I approach every event with an outlook of goal setting and working on tasks at hand. I firmly believe that we are always learning and have described the process as, “we will keep learning until the closing ceremony at the Games.”

Of course, our athletes have accomplished most of the basic and advanced skills at this point in the quad, so there is the opportunity, expectation, and hunger to look and push for more subtlety in each of our performances.

How much—if any—corollary relationship exists between strong U.S. finishes at this year’s last World Cup Series Miami and podium finishes at this summer’s Olympic Games?

With participation down this year, and the expectation to use this event as a practice event for performance, I’m expecting us to be on the podium in Miami. The confidence and practice of medaling is important to the process. Though, obviously medaling in Miami can’t be compared to the depth of competition we will face in Japan.

How important is it for U.S. sailors to have at least one World Cup Series event on U.S. waters? Can you please explain?

Having a top-level International event in the U.S. is a huge boost to our program. It brings the best of the international field over [to the USA] and allows us to be great hosts to a cooperative training playground. Most of the world loves to come enjoy the warm Miami conditions in the dead of winter, so it isn’t a hard sell.

Of course, from a development side, hosting an event like Miami also gives our pipeline sailors an affordable way to experience sailing against the world’s best, in a comfortable surrounding that most have enjoyed for years. It’s also very affordable for our athletes to have more top coaching from the vast depth of coaching personnel in our country.

Looking ahead to the road in front of you and the team in 2020, what do you see as the biggest challenges? Likewise, what do you see as the team’s best chances to shine on the international stage?

I’m a huge believer in the process. I preach honest evaluation, planning the track of solution, and rolling up the sleeves and doing the work. Clarity is a word I use and think about a lot-when we see all things in sailing clearly, the path to improvement and performance is not as elusive as many think. So, I don’t think of these things as challenges, but just as reminders that we can accomplish a lot in the next seven months. If you look at the performance jumps that our Nacra, 49er, and FX sailors made in the last 75 days, it shows what we can do when we focus and create a cohesive and positive energy.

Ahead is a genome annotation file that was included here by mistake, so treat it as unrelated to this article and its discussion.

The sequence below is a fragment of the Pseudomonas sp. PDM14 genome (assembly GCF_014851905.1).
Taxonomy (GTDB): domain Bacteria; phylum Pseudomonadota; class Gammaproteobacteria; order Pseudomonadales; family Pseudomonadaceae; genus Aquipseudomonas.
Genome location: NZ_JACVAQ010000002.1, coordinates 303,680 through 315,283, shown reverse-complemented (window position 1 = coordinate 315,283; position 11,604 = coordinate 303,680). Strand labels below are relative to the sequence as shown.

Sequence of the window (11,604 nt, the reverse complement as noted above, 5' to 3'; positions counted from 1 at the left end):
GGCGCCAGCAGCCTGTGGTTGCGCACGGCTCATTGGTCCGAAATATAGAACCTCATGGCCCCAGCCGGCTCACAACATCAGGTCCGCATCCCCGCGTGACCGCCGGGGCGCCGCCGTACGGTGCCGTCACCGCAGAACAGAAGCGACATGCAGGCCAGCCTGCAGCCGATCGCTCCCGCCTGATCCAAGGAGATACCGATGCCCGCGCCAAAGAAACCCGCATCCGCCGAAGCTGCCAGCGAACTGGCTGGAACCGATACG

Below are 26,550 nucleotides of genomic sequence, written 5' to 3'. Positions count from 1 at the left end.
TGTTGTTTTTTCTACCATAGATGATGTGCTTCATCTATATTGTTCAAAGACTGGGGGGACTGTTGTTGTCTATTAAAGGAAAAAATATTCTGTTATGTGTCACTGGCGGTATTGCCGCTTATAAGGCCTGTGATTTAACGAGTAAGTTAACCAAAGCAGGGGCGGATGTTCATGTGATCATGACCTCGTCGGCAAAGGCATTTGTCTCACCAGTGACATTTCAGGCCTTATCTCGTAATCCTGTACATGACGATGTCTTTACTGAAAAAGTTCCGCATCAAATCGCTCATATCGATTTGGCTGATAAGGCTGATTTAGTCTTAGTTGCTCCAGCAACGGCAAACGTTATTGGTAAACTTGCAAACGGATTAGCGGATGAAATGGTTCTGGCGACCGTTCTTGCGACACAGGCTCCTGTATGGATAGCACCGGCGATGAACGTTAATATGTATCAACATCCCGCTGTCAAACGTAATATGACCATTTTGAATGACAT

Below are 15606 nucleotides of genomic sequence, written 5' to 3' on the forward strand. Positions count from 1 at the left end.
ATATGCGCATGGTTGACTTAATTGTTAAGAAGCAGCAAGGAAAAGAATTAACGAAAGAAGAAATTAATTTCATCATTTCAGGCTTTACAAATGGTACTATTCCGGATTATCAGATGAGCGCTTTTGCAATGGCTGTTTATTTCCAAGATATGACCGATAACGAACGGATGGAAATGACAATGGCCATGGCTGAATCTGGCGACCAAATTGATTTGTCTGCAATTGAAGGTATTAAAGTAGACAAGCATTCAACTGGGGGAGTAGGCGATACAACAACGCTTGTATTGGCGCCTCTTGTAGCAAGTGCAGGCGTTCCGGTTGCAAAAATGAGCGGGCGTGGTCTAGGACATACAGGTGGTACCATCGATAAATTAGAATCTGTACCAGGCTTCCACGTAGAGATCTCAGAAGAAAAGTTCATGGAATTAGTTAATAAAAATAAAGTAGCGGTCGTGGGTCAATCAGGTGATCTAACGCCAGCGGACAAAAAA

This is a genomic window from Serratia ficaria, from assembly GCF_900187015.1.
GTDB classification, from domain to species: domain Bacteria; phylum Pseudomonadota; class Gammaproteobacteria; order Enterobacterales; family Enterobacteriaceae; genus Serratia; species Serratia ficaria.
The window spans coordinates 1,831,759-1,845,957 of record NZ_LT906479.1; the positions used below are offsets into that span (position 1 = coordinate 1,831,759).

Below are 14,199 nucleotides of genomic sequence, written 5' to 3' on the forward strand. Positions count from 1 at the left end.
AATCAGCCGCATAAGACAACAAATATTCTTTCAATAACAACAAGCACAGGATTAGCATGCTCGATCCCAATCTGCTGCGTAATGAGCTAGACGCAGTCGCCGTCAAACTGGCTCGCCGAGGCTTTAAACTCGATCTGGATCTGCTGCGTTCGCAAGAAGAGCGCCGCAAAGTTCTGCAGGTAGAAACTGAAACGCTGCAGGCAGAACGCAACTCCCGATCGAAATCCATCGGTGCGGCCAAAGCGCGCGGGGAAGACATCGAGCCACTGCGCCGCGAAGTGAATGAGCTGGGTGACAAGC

I’m advertising to our team that 60-day cycles of the process above is the key. We have three 60-day cycles left. That gives us clarity, the right amount of urgency, but with the level belief that each day we hit the water, we know how and why it will help our chances at the Games.

Our team has exceptional talent. All of our top athletes come from exactly the demographic we would hope for. College sailors of the year, Youth World Champions, International Class medalists. The key in this Olympic Games is to teach those with budding young talent, how to fast track to veteran skills and moves on the racecourse.

Our job is to package that up, provide clear leadership and coaching, and keep feeding that veteran knowledge at the right rate. It’s so exciting to watch them grow into professional level sailors. Sometimes it is a fast progression, and sometimes it takes a while to get there in certain categories.

We do have some athletes that could be considered [our] best chances to shine at the Games. Our 470 Men have extensive experience, and we are working hard to fine tune their end game. Our Radial squad is oozing talent from three different eras and could certainly rise to the challenge in Japan. Our Laser sailors have had their best quad ever, and our FX class is surging up the ranks and figures to be in contention for a possible podium spot. The Finn class is very competitive, and we proved last quad that if you put in a solid event and stay in the game, you can deliver at the end for a medal.

But as you can probably tell, for me, it’s about defining the bar of performance, and realizing the gains to be made. Our addiction to sailing is the quest to master it, and on any given day, even Ben Ainslie, Robert Scheidt, Santi Lange, and other champions still thirst to figure out the next leg.

Clarity, action, result. It’s fun, it’s rewarding, and it’s what we are all about.